12 October 2017

Emotion-based policy

What drives policy? And what should drive policy? Two entirely separate questions. What actually drives policy today is largely emotion, which seems to be supplanting other policy drivers, and is easily manipulated by large private- and public-sector bodies. Society is growing ever more complex as are the relationships between cause and effect in social and environmental policy. Emotion is easier to communicate and exploit than a rigorous accounting of which policies work and which don't. But as a policy driver emotion has obvious faults. It's far too easy to subvert for mercenary and more sinister ends.

I'd much prefer to see meaningful outcomes drive policy. These could bypass the complexities of our economy and society, so they would berelatively easy for non-specialists to understand. It's far simpler, say, to aim to reduce violent crime, or climate change, than it is to make a case for (say) subsidising leisure centres for youths or urging poor countries to stop building coal-fired power stations. These actions, at some point in time, might be necessary and efficient, but that should be an open question: one to be answered by informed and motivated investors, rather than remote, cumbersome, corruptible and monolithic central government.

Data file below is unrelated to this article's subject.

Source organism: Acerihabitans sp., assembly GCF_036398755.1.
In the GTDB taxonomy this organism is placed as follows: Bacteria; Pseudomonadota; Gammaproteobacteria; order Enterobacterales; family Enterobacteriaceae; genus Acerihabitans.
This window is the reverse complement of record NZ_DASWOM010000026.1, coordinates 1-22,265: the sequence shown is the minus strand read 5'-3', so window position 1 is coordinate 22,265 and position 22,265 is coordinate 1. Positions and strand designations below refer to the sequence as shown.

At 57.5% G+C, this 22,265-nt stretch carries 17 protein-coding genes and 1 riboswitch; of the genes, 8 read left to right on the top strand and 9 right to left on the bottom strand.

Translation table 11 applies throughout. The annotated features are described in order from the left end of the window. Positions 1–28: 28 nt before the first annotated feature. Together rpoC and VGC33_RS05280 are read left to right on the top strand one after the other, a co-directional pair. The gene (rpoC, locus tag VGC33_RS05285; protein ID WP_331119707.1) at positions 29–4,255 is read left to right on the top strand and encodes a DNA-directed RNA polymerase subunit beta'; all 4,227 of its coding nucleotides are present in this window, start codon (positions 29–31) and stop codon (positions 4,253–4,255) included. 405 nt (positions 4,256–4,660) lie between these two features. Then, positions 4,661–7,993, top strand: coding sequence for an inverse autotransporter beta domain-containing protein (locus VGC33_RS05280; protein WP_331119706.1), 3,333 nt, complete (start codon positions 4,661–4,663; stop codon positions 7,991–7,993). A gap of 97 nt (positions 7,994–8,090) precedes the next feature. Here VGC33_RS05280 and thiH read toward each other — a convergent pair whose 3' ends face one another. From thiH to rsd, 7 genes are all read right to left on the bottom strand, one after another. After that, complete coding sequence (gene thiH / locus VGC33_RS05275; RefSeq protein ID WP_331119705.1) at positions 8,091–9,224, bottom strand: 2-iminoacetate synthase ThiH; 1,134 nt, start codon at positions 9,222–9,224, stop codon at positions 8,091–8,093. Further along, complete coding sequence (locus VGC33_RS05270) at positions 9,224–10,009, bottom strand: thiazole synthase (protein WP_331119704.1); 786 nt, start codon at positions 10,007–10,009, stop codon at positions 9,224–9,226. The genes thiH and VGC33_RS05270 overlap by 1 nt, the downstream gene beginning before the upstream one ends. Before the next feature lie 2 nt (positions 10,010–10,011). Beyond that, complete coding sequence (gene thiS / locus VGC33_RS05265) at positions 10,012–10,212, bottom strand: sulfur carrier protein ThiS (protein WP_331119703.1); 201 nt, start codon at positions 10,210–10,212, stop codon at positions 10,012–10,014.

Which is where Social Policy Bonds would enter the picture. One of the benefits of a bond regime is to bring transparency and stability into the policymaking process. Framing policy decisions in terms of costed outcomes would be an inescapable first step. Currently policymakers can - indeed must - express their decisions as vague, noble-sounding declarations of intent, backed up by funding programmes for favoured bodies, be they government agencies or other interest groups. As Milton Friedman said: “one of the great mistakes is to judge policies and programs by their intentions rather than their results”. (I would insert 'stated', before 'intentions' here.) Issuers of Social Policy Bonds, would in contrast, have to be explicit about their objectives: transparency and accountability are built into a bond regime, as surely as they are excluded from the current policymaking apparatus. as well as more efficient goal-achievement, formulating policy in terms of meaningful outcomes would generate more buy-in - something that we urgently need as the gap between citizens and the politicians they are supposed to represent is in danger of becoming unbridgeable.

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